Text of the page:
On existing machinery, I could see how it would be possible to machine a 6 in a line designed for an 8, but wonder how one would actually go in the opposite was to machine a 16 in a line designed for an 8 Given that the datum points would likely be at one end of the engine, anything that was longer (regardless of similar architecture) might have problems to get the "far end" machined without significant redesign of the machining center. I'd be interested to hear if anyone knows how such a thing would be accomplished. (p.s. the real savings would be in all the reuseability of all the non-length dependent components that go into a motor.)

  • Zykotec Zykotec on Nov 14, 2010

    As an artist/designer I really love some of those concepts (the top one especially, It really evokes the 20-30's Bugattis perfectly) As a car guy, I can't imagine how those would manage in traffic built with 60-70's technology. But i wish they could have built one of these (and the newer '16' too, as an alternative for those who think a Phantom drophead is boring, or a Veyron isn't classy enough. I'm quite sure Cadillac could not have built it to the expectations of their buyers though.

    • See 1 previous
    • Scotpens Scotpens on Jul 10, 2014

      @Steve65 Judging by the "humps" on the front fenders, I'd say the cut line forward of the doors was meant to be a removeable access panel for side-mount spare tires, similar to the 1933 Pierce-Arrow Silver Arrow special.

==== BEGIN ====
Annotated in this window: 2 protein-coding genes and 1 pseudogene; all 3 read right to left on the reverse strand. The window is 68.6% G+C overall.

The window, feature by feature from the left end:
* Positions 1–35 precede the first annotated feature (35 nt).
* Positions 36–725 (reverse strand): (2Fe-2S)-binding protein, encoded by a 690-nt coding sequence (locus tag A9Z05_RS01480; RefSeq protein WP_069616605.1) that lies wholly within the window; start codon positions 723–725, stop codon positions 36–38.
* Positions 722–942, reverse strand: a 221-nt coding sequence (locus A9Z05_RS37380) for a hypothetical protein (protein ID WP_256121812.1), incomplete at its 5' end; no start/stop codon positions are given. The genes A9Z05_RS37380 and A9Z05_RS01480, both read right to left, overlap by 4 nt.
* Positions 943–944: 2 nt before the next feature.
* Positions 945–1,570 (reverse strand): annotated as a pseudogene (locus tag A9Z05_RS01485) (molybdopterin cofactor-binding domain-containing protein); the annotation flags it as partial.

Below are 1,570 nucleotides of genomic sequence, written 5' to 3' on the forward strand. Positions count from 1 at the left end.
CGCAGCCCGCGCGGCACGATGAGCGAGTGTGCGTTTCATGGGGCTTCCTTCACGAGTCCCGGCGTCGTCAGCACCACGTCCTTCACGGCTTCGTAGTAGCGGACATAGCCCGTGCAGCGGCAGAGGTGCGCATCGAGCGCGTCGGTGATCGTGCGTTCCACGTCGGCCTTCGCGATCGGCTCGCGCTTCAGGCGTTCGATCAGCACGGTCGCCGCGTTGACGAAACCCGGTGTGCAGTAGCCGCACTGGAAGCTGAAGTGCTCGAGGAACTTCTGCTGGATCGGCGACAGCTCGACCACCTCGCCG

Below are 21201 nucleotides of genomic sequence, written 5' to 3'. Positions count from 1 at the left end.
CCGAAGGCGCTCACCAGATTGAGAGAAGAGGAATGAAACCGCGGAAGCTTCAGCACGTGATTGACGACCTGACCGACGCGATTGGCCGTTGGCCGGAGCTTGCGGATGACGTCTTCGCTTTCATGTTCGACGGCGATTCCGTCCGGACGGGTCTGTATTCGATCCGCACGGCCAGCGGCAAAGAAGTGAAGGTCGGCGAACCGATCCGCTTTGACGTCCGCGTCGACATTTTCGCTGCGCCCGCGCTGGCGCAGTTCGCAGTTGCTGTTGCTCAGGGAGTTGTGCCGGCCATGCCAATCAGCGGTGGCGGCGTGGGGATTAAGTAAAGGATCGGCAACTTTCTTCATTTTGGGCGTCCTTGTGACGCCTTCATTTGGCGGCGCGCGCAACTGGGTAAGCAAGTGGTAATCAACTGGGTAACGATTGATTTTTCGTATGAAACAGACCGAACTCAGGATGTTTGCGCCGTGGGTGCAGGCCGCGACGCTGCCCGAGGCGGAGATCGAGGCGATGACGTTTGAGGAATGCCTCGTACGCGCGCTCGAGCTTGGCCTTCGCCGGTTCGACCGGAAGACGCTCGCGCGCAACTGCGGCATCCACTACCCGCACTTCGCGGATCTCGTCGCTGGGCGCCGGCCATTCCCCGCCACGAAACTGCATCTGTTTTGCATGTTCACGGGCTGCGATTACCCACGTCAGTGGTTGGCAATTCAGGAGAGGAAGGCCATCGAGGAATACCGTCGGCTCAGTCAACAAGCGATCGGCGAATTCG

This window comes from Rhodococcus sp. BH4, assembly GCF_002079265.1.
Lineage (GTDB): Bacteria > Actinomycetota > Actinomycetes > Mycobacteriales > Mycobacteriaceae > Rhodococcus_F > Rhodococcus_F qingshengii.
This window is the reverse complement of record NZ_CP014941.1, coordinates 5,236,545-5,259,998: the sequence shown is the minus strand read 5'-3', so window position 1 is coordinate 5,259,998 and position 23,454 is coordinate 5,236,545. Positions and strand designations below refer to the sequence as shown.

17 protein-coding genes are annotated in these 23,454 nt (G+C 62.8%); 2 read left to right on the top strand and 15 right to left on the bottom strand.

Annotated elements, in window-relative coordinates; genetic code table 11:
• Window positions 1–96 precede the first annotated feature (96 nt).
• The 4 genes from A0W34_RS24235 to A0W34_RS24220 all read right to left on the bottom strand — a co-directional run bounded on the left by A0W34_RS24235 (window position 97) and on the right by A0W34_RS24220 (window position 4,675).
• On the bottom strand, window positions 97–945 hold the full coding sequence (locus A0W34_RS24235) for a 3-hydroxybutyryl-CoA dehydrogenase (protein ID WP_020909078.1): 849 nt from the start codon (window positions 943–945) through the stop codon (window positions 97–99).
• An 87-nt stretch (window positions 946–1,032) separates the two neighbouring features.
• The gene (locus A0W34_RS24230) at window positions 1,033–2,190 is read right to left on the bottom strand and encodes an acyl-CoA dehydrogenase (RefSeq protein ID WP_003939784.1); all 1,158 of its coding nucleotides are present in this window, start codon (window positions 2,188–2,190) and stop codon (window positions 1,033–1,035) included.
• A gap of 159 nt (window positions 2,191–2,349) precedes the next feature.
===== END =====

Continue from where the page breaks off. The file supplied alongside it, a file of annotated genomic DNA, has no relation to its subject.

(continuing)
• Art Vandelay Dodge should bring this back. They could sell it as the classic classic classic model
  • Surferjoe Still have a 2013 RDX, naturally aspirated V6, just can't get behind a 4 banger turbo.Also gloriously absent, ESS, lane departure warnings, etc.
  • ToolGuy Is it a genuine Top Hand? Oh, I forgot, I don't care. 🙂
  • ToolGuy I did truck things with my truck this past week, twenty-odd miles from home (farther than usual). Recall that the interior bed space of my (modified) truck is 98" x 74". On the ride home yesterday the bed carried a 20 foot extension ladder (10 feet long, flagged 14 inches past the rear bumper), two other ladders, a smallish air compressor, a largish shop vac, three large bins, some materials, some scrap, and a slew of tool cases/bags. It was pretty full, is what I'm saying.The range of the Cybertruck would have been just fine. Nothing I carried had any substantial weight to it, in truck terms. The frunk would have been extremely useful (lock the tool cases there, out of the way of the Bed Stuff, away from prying eyes and grasping fingers -- you say I can charge my cordless tools there? bonus). Stainless steel plus no paint is a plus.Apparently the Cybertruck bed will be 78" long (but over 96" with the tailgate folded down) and 60-65" wide. And then Tesla promises "100 cubic feet of exterior, lockable storage — including the under-bed, frunk and sail pillars." Underbed storage requires the bed to be clear of other stuff, but bottom line everything would have fit, especially when we consider the second row of seats (tools and some materials out of the weather).Some days I was hauling mostly air on one leg of the trip. There were several store runs involved, some for 8-foot stock. One day I bummed a ride in a Roush Mustang. Three separate times other drivers tried to run into my truck (stainless steel panels, yes please). The fuel savings would be large enough for me to notice and to care.TL;DR: This truck would work for me, as a truck. Sample size = 1.
  • Ed That has to be a joke.